Six Democratic lobbyists with deep ties to the Blue Dog Coalition, including former Reps. Bud Cramer (Ala.) and Charlie Stenholm (Texas), unveiled Tuesday a new nonprofit called the Blue Dog Research Forum.
In a letter to Rep. Stephanie Herseth Sandlin (D-S.D.), who co-chairs the Blue Dog Coalition, Cramer and Stenholm wrote that they were establishing the organization to “ensure there will always be a forum in Washington to mark that middle ground when it comes to issues affecting the country’s fiscal health.”
The group’s goal is to be an incubator for policy ideas affecting the economy, such as energy, health care, tax policy, national defense and entitlements.
The research forum takes its name from the 54 fiscally conservative Democratic Members who have emerged as a powerful voting bloc on major legislation, but no current lawmaker has been involved in setting it up, according to Cramer, an original Blue Dog and president of the new research forum.
“They actually legally cannot dictate control or dominate what happens here,” Cramer said. “We can involve them. We can involve any Member in the policy forums we will carry forward, and we hope to be able to do that.”
However, as the lobbyists quietly set up the organization over the past several months, they have kept Blue Dog leadership generally informed. And Cramer, who now lobbies at Wexler & Walker Public Policy Associates, said the Members have been supportive so far.
In addition to Stenholm — who works at Olsson, Frank & Weeda — and Cramer, the board of directors for the new venture includes Jeff Murray of the C2 Group, Vickie Walling of Prime Policy Group, Stacey Alexander of Elmendorf Strategies and Libby Greer of Cauthen, Forbes & Williams.
Murray, who serves as the forum’s treasurer, said he expects to send out solicitations in the near future asking potential corporate, union and other donors for pledges worth about $10,000 each to participate.
The founders say they are sensitive to keeping the research forum in line with the Blue Dogs’ principles of fiscal conservatism. Other Member-affiliated organizations such as the Congressional Black Caucus Foundation have drawn scrutiny over their fundraising techniques and ties to donors.
While political action committees associated with Congressional caucuses are subject to federal election contribution limits, nonprofit groups and charities are allowed to collect unlimited amounts of money from corporations, labor unions and trade associations.
“We’re going to make sure this doesn’t evolve into a social organization,” Murray said. “We’re going to keep our nose to the grindstone and make sure this is very policy-oriented.”
“This is not going to turn into a golf boondoggle,” he added.
The research forum’s main purpose will be to produce a series of roundtable discussions and programs, according to the board members.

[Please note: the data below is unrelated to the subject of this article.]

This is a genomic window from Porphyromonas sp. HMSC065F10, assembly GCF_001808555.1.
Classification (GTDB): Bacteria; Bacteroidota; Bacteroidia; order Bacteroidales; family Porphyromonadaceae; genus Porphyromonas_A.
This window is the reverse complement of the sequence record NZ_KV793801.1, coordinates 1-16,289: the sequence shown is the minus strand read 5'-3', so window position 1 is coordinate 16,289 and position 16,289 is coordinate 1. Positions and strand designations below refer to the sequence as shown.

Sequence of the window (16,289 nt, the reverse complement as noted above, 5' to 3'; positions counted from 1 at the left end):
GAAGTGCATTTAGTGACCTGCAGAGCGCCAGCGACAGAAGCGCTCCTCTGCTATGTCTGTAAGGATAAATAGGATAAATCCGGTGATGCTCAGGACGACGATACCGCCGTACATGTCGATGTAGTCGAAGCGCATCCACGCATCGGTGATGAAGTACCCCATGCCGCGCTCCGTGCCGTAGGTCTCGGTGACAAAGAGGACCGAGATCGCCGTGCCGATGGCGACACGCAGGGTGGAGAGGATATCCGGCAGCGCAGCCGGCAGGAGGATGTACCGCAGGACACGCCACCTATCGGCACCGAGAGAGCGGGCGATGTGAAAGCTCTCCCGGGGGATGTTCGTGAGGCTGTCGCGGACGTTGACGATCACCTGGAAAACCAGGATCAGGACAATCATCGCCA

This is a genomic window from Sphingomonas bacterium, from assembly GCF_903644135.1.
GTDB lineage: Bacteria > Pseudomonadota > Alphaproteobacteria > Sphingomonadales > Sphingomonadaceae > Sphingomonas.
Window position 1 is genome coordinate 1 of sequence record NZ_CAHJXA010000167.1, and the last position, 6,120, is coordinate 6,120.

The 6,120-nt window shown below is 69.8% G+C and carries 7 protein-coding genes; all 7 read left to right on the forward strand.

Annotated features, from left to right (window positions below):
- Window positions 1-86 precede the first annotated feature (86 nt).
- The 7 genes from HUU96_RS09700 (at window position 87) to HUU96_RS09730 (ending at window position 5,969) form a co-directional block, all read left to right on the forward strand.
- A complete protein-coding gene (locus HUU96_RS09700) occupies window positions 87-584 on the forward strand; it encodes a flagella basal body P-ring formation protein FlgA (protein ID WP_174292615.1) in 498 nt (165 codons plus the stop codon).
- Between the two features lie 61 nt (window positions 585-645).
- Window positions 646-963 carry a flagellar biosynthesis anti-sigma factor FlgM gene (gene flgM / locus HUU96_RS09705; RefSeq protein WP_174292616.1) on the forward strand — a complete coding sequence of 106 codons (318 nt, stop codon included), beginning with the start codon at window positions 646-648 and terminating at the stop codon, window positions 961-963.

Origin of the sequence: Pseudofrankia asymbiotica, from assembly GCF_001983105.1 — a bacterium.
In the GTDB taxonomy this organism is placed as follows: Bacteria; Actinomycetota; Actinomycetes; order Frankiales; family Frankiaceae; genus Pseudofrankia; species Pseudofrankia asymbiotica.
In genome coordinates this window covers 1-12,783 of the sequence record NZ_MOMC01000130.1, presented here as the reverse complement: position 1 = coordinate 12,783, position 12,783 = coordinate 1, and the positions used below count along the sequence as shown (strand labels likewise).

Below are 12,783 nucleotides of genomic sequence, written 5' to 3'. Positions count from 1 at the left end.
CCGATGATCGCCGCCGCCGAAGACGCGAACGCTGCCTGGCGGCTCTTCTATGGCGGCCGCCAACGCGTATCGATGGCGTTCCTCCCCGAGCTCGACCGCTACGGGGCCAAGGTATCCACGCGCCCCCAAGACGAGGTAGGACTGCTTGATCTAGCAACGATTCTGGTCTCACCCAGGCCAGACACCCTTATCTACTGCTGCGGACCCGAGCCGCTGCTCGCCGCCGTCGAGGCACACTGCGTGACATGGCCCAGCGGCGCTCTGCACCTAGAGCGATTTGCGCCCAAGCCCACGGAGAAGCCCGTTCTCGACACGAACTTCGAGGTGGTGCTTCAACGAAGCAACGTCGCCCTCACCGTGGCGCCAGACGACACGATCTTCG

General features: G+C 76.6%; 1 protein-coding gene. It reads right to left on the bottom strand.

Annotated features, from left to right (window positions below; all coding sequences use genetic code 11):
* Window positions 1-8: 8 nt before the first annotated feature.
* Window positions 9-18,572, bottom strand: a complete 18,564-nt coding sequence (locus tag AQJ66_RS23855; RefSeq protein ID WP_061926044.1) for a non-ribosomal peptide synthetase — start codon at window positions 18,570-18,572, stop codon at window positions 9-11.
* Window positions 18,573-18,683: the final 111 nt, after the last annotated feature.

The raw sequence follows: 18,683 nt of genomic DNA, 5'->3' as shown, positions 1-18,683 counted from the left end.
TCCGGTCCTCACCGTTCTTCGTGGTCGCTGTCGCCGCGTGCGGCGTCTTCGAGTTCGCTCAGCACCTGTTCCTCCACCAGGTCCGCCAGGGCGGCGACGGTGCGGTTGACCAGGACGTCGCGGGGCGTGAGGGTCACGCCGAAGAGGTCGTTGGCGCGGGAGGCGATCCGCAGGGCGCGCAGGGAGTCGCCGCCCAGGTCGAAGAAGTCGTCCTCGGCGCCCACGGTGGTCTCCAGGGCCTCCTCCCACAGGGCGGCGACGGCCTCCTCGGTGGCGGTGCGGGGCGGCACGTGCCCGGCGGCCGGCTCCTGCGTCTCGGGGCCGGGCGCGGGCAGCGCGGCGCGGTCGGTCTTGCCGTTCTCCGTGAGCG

The group plans to bring together journalists, association, union and think tank members along with Members of Congress to determine what issues are relevant in the near term. A larger forum will follow in the next couple of months. Transcripts of the forums will be available online to non-members of the group.
“A lot of ideas don’t get to see the light of day,” said Greer, former chief of staff to Blue Dog Rep. Allen Boyd (Fla.). “We want to give them a place to breathe.”
Walling, the former chief of staff to leading Blue Dog Rep. John Tanner (Tenn.), has worked closely with the Blue Dogs during her 36 years as a Congressional aide. She said the nonprofit comes as bipartisan cooperation hits an all-time low.
“We are really going to work hard to put together the kind of forums and information to be helpful to start finding the sweet spot or centrist approach,” Walling said.
There are several Member-affiliated nonprofits, including the CBC Foundation and the Congressional Hispanic Caucus Institute.
Ethics lawyers said setting up such a group brings a certain amount of public relations risk, giving fuel to critics — including political opponents — who charge that Members of Congress are too closely tied to lobbyists and corporate interests.
“It’s not the most popular thing,” said Covington & Burling lawyer Rob Kelner, a campaign finance and lobbying expert.
But the forum’s founders say the current political environment — where Blue Dogs are facing tough re-elections and partisan politics are dominating the political discussion — makes it the right time to start an organization that is focused on policy solutions for fiscal and national debt issues as well as energy and health care.
The research forum is not the first organization to attempt to be the incubator for centrist political ideas. In the mid-1980s, Al From started the Democratic Leadership Council as a place to come up with a set of ideas that would move the Democratic party to the middle.
“It’s pretty well-known the difficulties the Congress and the House are having because of the polarization,” Stenholm said of the reason he and his K Street colleagues decided to form the group. “It can be very helpful now to have experts from various entities that might be perceived as centrist to give them an opportunity to discuss those [ideas] and present those ideas to Congress.”
The foundation is set up as a 501(c)(4) nonprofit. While its tax status means that contributions are not tax deductible for donors, Blue Dogs tend to be money magnets.
The Blue Dog political action committee has raised $1.8 million so far this election cycle. The PAC raised $2.6 million in the 2008 cycle.
The research forum will not lobby, but the tax status gives it more flexibility if the group decides to broaden its mission in the future, according to Murray.
And for now, the research forum will not have any staff.
“We want to slow grow this so that we are careful about where we go,” said Cramer, who was elected to a two-year term as president of the nonprofit.